How our team cope with difficult incidents

“We treat every single patient as though they were our mam, grandad, or friend.”

GNAAS paramedics John Kirton and Hollie Smith featured heavily on last night’s hard-hitting episode of BBC’s ‘Ambulance’.

Hollie and John opened up to Holly Taylor after the episode aired about the effect that difficult jobs can often have on them.

Here’s what they said:

John: When we’re tasked to an incident, we don’t really have time to process what it is we’re going to be dealing with, whether it be a child, self-harm, or anything else – the processing often comes after. All you’re thinking about is what interventions that patient may need, and you’re mentally preparing for that.

Hollie: First and foremost, we’re thinking about how we will get to the job and assist the pilot with landing and staying in touch with control across the radio.

John: At GNAAS, we only fly to category one & two incidents, this means that no matter what the incident type, it’s going to be hard-hitting – so really, you have to emotionally detach yourself from this before you even start working with the charity.

Hollie: We’re only human, but yes, being able to not get emotionally involved in any incident is the key to not letting it affect you. Don’t get me wrong, there have, of course, been jobs in the past that you remember more than others, but the key is to not take your work home with you – you have to leave it at the door.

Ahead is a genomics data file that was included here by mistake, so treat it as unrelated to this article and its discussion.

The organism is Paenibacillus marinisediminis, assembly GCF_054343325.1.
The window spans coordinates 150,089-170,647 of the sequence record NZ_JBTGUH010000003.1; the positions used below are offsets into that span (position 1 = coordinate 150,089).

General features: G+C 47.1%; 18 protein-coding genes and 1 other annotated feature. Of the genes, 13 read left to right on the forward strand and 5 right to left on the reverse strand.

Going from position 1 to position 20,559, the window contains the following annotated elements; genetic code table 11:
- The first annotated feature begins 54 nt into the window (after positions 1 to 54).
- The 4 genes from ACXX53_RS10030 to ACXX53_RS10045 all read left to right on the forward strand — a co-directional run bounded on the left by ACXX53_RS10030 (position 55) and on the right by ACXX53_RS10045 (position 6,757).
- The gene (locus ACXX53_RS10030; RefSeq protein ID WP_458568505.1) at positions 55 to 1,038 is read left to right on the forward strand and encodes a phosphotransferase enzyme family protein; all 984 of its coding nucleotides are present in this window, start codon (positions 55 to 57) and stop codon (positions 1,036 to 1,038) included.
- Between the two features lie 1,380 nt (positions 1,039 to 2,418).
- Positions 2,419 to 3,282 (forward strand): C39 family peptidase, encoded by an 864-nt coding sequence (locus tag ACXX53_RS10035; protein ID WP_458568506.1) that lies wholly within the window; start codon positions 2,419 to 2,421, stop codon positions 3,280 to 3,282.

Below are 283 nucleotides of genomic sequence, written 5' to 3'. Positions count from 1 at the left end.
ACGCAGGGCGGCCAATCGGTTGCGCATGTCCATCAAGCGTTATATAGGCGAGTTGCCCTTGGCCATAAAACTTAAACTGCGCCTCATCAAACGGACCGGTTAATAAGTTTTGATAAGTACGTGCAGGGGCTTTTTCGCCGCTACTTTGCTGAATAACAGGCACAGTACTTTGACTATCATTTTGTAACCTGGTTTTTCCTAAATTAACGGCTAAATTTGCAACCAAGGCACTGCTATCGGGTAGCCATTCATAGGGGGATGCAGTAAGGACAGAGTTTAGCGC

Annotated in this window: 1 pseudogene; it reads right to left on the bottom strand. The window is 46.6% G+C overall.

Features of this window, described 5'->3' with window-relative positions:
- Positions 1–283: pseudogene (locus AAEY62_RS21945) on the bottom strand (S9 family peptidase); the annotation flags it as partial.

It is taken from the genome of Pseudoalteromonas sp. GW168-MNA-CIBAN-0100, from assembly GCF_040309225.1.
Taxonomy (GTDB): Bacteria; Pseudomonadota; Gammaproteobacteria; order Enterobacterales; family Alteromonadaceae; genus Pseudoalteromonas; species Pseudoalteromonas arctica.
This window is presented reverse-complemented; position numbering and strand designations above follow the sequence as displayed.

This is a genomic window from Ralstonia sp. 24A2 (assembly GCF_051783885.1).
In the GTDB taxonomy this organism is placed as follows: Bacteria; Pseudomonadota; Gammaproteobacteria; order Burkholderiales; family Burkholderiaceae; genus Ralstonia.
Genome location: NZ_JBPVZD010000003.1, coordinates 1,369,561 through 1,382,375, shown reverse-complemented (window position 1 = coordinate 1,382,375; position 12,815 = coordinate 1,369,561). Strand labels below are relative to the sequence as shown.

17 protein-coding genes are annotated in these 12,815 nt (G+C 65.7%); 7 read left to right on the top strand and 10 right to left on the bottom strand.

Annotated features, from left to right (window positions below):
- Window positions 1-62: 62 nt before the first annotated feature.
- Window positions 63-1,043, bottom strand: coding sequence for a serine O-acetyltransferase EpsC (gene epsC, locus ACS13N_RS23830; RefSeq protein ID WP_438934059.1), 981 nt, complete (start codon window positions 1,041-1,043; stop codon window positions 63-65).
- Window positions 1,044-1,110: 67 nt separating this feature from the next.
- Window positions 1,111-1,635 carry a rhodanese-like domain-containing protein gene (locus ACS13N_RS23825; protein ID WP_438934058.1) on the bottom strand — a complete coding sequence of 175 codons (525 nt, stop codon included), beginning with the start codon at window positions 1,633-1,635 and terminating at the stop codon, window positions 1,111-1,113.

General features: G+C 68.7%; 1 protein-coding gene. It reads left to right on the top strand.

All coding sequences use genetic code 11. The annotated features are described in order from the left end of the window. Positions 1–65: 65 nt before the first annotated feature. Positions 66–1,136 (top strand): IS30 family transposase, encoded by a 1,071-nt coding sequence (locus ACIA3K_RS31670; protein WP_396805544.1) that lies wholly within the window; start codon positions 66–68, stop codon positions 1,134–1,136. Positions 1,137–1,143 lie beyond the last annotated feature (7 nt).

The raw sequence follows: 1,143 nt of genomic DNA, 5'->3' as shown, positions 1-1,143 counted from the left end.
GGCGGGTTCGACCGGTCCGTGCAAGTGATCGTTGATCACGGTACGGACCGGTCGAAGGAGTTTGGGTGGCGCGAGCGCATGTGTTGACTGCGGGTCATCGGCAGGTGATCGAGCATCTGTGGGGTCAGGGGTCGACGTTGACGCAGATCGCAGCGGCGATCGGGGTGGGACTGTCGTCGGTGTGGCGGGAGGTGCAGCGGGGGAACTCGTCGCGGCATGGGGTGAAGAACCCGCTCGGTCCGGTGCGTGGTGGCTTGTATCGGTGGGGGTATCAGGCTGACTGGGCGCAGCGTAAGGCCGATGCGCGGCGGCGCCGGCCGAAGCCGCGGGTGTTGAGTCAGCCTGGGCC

John: It doesn’t matter who we fly to; we treat each and every patient as though they are a family member. Being a dad myself, the jobs I go to involving young children are never easy – but it’s just about putting that to one side and doing the best we can for the patient.

Hollie: Definitely. We treat every patient as if they were our mam, grandad, or friend. I think it’s really important that after you have been to a difficult incident, you come back to base and take that time to debrief with the crew. It really can make all the difference.

John: Yes, I agree. Even just going over what we think we did well and if anything could have gone better. We’re all like one big family here; having each other’s backs and supporting each other is vital in the job we do.

Hollie: A big part of being able to deal with difficult situations in our work is by destressing outside of the job, by doing the things we love.

John: Yes, exercising, walking the dog, spending time with my kids and socialising all help me to unwind after a hard shift. I wouldn’t say the difficult jobs even get easier, you just learn how to deal with them.

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